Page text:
Fundraising Auction

Types of Fundraising auctionFundraising auctions seem to be incredibly popular for charities now. This is because not only do they attract a ton of people, but they also have the potential to generate a rather significant amount of cash. On this page I want to talk to you a little bit about running a fundraising auction. Do note that this is not a complete guide, but you should get a rough idea about what to do!

It is important that you start by determining what you want to sell at your auction. Many small fundraising efforts will involve goods being donated by supporters of the charity. Many of these goods will be second-hand, although you may be able to source a few new products too. If you are running a slightly larger fundraising effort then you may find that you will be able to get companies in the local area to donate unique experiences and products to your cause. These tend to generate a significant amount of cash more, but sadly if your organisation is not large and you will find it difficult to advertise properly then many companies will not donate products. The majority of companies do not donate from the good of their hearts sadly.

There are a few ways in which to run your fundraising auction:

  • The traditional auction format is the one that you have probably the most experience in. This is where you have an auctioneer at the front (you know, talking fast and the like), and people will keep bidding pushing the price higher and higher. The price will eventually stop and whoever pays the most gets the product or service. This method is something which most people understand. I must however stress that you need a decent auctioneer at the front at it is the auctioneer who will have the power to sway people to push up the bid even further!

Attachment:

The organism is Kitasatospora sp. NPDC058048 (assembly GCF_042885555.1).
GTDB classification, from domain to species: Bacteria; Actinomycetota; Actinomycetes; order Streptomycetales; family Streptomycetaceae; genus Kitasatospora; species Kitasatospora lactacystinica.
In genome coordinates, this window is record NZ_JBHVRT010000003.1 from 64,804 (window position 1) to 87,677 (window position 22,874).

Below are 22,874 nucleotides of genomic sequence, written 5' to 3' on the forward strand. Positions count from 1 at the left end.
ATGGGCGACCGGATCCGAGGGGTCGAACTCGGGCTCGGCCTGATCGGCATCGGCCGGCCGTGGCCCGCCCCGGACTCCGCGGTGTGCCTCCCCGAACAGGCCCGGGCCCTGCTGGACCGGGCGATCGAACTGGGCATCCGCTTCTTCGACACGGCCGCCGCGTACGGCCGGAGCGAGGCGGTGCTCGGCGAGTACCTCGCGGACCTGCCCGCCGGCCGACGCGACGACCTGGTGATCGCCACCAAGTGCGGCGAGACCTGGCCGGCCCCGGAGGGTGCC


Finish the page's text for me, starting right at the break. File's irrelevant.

• A Dutch auction is also quite popular. At the start there will be a high price for a product or service. The auctioneer will then slowly lower the price until somebody wishes to buy it. I find that this type of auction is the most fun as people may want an item but they may not wish to bid for it straight away in the hope that the price falls, but they will always be running the risk that somebody gets hold of the product first!
  • Silent auctions are brilliant to hold at another fundraising event you may be holding. The idea is that people will submit a sealed bid for the product or service and put it in a box. Whoever bids the most will get the item (after they have paid of course!). This method is brilliant as people tend to bid a whole lot more in the hope that they secure what they want. After all; they do not know what everybody else at the auction is bidding on!
  • Online Auctions: A few organisations are now running online auctions, although these can be slightly difficult to put together without somebody working in the IT team with the knowhow!

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